The Golf Grip
There are many aspects of the golf swing that hold more fascination for struggling club golfers than the golf grip. Swing plane, pronation, supination, re-routing, downswing transition, leg drive, and hip resistance on the back swing are some of the more elaborate theories investigated by golfers who habitually slice or hook.
Yet more often than not the real cause of wayward shots lie in the way a golfer places their hands on the club. So before a golfer starts making extreme changes to their swing mechanics, they should first simplify their golf swing technique by making sure the grip is correct.
In this article we will cover the three main golf grips which should help you to decide which is the most appropriate for your style of play.
- Interlocking Grip
- Vardon Overlap Grip
- Baseball Grip
The most common of the grips today is the interlocking grip. It is called this because the little finger of the right hand interlocks with the index finger of the left hand (see fig1).
This grip is the main choice of many of the golfers on the PGA tour including Tiger Woods, Colin Montgomery and Jack Nicholas. One of the reasons it is so popular is that it is believed to be ideal for those with smaller hands and fingers because it literally locks the hands together allowing them to work as a single unit to improve the control of the club.
I have personally used this grip for the past 10 years or so and have found it be the best one of the three covered in this article. When I first tried this grip it was the most uncomfortable grip I could imagine using but over time it has become second nature up to the point that I even use a similar style when putting.
Vardon Overlap Grip
The majority of coaches today will teach this as the preferred method for gripping a golf club. The grip was first pioneered by Harry Vardon at the turn of the century where he went on to win 6 British Open Championships.
This is grip makes use of the same principal as the interlocking grip does in that it enables both hands to work as a single unit. For a right-hander, take hold of the club with the left or lead hand, then position the right or trailing hand with the little finger lying on the join between the forefinger and second finger of the lead hand.
Again, this may seem alien at first but after some practice it will become second nature. I know several players who having recently switched to this grip have managed to significantly lower their handicaps so it does work.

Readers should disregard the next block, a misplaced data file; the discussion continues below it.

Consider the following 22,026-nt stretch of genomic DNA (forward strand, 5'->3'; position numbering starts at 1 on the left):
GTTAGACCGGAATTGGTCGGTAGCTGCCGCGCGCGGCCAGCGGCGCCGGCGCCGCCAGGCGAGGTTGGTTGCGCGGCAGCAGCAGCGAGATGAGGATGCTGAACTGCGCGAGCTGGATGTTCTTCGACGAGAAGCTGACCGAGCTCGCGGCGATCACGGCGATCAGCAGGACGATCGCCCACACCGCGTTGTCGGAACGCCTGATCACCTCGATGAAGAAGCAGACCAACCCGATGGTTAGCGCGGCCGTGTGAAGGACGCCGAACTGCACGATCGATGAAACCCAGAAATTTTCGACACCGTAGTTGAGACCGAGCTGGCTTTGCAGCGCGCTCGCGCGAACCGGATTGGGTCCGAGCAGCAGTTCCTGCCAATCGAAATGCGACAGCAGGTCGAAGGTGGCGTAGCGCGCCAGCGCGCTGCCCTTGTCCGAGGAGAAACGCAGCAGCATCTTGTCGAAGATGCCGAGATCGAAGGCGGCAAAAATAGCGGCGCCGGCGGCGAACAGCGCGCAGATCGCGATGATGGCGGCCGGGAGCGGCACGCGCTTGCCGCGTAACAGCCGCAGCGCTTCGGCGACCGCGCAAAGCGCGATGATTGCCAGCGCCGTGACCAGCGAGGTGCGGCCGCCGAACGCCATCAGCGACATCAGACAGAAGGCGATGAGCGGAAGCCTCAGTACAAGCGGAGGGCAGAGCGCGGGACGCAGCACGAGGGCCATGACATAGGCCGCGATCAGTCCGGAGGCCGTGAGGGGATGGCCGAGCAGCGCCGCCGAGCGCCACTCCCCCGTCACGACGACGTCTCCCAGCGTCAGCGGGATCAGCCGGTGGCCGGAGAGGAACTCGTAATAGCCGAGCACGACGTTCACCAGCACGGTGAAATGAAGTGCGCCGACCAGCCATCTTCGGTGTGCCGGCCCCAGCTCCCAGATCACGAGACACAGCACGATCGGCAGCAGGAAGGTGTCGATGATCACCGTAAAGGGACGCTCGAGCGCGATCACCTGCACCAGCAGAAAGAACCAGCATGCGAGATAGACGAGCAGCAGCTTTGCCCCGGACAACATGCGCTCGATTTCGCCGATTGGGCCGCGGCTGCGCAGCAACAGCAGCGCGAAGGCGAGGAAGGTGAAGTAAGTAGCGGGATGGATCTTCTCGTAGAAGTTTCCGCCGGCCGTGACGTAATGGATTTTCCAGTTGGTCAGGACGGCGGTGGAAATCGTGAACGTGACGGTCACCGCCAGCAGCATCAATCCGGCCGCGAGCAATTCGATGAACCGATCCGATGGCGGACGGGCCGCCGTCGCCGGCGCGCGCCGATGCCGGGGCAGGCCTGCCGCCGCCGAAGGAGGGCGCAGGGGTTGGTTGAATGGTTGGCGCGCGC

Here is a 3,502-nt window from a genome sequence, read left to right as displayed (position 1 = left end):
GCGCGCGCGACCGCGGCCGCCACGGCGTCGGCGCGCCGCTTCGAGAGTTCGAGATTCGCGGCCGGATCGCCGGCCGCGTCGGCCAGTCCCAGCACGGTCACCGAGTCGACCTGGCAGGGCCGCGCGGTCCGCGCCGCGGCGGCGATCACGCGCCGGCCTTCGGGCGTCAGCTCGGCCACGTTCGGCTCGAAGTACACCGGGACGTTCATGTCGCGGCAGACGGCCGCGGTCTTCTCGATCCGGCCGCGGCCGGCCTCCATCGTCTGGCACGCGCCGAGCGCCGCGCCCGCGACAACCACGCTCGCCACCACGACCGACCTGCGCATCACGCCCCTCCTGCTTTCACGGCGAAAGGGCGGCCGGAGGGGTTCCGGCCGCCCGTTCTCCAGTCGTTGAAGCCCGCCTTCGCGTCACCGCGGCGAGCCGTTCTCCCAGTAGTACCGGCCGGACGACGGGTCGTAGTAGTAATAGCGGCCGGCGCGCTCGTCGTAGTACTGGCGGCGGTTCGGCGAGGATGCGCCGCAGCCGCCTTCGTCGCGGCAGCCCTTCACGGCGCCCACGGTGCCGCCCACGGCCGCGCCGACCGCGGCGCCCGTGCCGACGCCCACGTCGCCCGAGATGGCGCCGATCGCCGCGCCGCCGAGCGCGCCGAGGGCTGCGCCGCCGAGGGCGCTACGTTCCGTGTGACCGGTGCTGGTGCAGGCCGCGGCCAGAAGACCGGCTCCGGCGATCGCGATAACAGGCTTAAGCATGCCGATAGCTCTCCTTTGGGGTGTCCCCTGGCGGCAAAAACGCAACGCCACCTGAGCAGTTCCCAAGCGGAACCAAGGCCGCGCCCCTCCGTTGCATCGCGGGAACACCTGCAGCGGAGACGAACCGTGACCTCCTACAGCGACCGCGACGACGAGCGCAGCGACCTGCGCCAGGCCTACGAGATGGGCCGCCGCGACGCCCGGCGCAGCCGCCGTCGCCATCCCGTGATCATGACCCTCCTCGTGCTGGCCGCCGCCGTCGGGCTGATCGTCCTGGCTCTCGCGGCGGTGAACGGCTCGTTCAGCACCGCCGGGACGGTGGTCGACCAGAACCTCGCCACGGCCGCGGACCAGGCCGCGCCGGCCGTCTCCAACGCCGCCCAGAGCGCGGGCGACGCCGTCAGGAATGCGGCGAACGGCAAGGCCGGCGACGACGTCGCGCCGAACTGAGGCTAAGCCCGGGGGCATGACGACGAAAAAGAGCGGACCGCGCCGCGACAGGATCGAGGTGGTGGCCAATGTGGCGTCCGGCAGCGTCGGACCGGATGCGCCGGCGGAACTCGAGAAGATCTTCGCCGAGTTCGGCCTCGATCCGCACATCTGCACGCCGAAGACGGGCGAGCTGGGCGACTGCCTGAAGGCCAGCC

The Baseball Grip
The baseball grip is the final variation I will cover in this article.
This grip is also known as the 10-fingered grip because, as the name suggest, all ten fingers are in contact with the grip of the club and as a result is the one coaches tend to avoid. This being said it does have some advantages with the main one being the comfort factor, I have just tried this using a couple of different clubs and it is by far the most comfortable of the three grips, feeling the most natural. Handy if you suffer from arthritis or another form of joint discomfort
There are however several disadvantages to using this grip, the main one is the additional weakness in the right hand which often leads to a hook with longer clubs (woods, 3 and 4 irons). If you do develop a hook then strengthening the right hand will typically convert your hook into a slight draw.
To make use of this type of grip, then simply pick the club up and hold it like you would a baseball bat with both of your thumbs aiming directly down the shaft of the club in order to keep the club face square to the ball on contact (see fig left).
To conclude, regardless of the grip you choose to use remember the following:
Always ensure that the 'V-shapes' created when gripping the club are both pointing between your back shoulder (the one furthest from your target) and your chin.
Following this simple tip will ensure your hands are in the best position to make the cleanest contact with the ball.
I hope this article has been of some use and if you have any comments please feel free to leave them below :-)